In her heyday, Frances Browne would have known fame comparable to JK Rowling today, as copies of her latest fairytales and children’s stories flew from the book shelves or helped boost the circulation of newspapers and other publications.
In the mid 1800s, the Stranorlar woman wrote many poems, novels, children’s books and numerous articles for newspapers.
The most astonishing thing about Frances Browne was that her eyes never saw the glory of her own world, yet the worlds she created in poem and prose were wonderfully colourful, detailed and fascinating.
The seventh child in a family of twelve children, she was blind from infancy as a consequence of an attack of smallpox when she was only 18 months old.
But the loss of sight did not prevent her from becoming well educated and making an excellent contribution to literature.
For several decades in the last century, her work became less well-known as books were no longer published and few people knew her name.
But over the past few years there has been a renaissance, and once again the words of Frances Browne are entertaining not just young children but their parents, grandparents and great-grandparents.
That her name has come back into prominence is largely due to the work carried out by Patrick Bonar, whose biography, The Life and Works of Frances Browne: Novelist, Journalist and Poetess (1816-1879) was published in 2007, and to the extensive research conducted by Raymond Blair, from Limavady.
The latter has now published “The Best of Frances Browne”. Subtitled “Poems, Stories and Essays by the Blind Genius of Stranorlar,” the book includes a number of delightful poems and short stories, all of which live up to the title. They are indeed, the best of Frances Browne, which means they are very, very good.
Raymond Blair says his interest in Frances Browne was first stimulated by Mr Bonar but the way he turned that interest into a successful quest for some previously hidden gems is all his own work.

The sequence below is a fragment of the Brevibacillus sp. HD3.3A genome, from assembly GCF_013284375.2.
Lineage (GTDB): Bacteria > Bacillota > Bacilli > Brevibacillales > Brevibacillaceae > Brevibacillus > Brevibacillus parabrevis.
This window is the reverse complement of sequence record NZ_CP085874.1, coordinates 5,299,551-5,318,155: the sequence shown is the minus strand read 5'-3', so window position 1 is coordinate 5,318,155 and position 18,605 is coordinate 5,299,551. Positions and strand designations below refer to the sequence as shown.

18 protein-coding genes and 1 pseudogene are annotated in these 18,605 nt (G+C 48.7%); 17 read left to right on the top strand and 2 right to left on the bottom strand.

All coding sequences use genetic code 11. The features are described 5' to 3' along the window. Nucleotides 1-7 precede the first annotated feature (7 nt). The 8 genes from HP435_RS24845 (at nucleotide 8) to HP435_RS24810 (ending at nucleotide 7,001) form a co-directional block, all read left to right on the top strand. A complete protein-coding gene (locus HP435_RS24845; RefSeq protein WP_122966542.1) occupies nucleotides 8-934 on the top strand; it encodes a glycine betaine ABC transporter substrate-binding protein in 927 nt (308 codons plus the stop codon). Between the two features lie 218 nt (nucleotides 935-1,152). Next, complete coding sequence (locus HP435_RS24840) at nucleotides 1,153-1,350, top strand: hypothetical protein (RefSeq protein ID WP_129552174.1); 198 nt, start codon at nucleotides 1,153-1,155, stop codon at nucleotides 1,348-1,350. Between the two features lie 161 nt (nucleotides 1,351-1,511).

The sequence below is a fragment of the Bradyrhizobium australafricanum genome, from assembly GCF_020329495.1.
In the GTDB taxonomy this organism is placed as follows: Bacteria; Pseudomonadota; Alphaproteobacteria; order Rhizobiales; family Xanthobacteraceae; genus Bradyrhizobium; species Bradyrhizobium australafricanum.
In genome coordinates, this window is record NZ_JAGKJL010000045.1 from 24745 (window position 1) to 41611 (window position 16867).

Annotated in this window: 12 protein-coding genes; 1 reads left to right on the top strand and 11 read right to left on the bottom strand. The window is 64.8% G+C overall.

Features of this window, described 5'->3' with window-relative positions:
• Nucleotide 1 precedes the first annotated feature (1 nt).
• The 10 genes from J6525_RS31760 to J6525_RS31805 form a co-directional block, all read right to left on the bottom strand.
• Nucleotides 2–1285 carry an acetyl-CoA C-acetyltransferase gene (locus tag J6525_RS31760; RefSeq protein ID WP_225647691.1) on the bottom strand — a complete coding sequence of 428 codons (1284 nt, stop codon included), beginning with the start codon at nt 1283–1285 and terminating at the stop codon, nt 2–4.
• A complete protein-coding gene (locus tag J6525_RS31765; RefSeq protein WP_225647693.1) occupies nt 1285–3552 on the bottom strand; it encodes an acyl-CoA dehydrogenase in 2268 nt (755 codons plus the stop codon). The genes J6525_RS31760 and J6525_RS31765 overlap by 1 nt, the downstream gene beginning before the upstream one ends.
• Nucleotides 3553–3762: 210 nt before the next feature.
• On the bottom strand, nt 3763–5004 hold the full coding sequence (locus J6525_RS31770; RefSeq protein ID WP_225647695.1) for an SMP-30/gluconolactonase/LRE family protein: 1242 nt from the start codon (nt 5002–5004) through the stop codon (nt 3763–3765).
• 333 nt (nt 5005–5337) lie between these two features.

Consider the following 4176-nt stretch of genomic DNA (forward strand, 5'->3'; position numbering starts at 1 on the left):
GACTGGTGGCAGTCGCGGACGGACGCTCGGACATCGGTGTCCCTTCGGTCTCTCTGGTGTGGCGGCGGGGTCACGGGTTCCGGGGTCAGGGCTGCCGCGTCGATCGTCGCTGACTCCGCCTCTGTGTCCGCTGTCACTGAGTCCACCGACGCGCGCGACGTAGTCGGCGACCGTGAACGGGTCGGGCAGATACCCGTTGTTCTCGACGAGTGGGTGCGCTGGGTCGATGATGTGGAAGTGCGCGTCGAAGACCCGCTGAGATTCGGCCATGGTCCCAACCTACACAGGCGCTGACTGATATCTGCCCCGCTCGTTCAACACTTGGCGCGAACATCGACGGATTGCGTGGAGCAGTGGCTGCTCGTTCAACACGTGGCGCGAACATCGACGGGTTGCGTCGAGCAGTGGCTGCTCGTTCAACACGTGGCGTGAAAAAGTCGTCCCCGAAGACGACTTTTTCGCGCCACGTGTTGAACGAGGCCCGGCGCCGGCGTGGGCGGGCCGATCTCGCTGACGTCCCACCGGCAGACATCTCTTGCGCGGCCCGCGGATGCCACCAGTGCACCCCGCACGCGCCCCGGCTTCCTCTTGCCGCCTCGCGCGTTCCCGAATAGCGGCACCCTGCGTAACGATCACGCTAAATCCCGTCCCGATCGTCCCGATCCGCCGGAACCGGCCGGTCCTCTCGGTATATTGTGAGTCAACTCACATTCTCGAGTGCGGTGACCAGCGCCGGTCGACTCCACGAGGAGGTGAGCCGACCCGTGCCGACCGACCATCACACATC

And interestingly, the compilation he has produced was made possible by a combination of traditional and the modern research methods.
The National Library of Scotland alerted him to the stories and essays to be found in Chamber’s Edinburgh Journal. Other libraries also proved very helpful.
Mr Blair’s acknowledgements include a reference to his few days spent in the British Library which were “very fruitful as I was able to consult the records of the Royal Literary Fund (of which Frances became a beneficiary in the 1860’s) which revealed the scale of her contributions to several hitherto undiscovered magazines”.
He also recorded his thanks to the Google Books internet search engine which brought to light a number of compositions he might otherwise have remained unaware of.
The book itself is well-sectioned, beginning with Poems, then Short Stories, and, apart from appendices, concluding with Essays.
It is, therefore, a perfect book for anyone who likes to dip in and out of a book rather than sit down for a lengthy read.
However, it also suits the interests of those who do like to take longer enjoyment from their reading material.
There are ten poems, which reflect the inner humanity of the blind author, who uses her words to transmit beautifully her views on topics like slavery, religion, society’s poor, greed and exile.
There are also seven entertaining short stories and five essays in Mr Blair’s publication.
Mr Blair’s introduction explains his feelings about these works, and offers great insight into what lies behind the
poems, prose and essays the reader is about to explore.
Like all true classics, Frances Browne’s material has weathered the years and changing fashions well, and
is as readable today as it was when she was prolifically enlightening the lives of so many readers of books, newspapers and magazines.
Her work offers great depth, and this new book is one which any lover of literature will find enjoyable and thought-provoking reading.
There is as much in it for the analytical adult as for the child who just wants to hear a good story.
Many of the thoughts she expressed are timeless, as in this verse from The Winters.
“Alas! dear friends, the winter is within us,
Hard is the ice that grows about the heart;
For petty cares and vain regrets have won us
From life’s true heritage and better part.
Seasons and skies rejoice, yea, worship rather;
But nations toil and tremble even as we,
Hoping for harvests they will never gather,
Fearing the winters which they may not see.”
l Raymond Blair’s excellent new book is on sale now, priced at £10 or 12 euro. Copies may be obtained from local
shops in Stranorlar and Ballybofey or by contacting the author at raeblair@ hotmail.com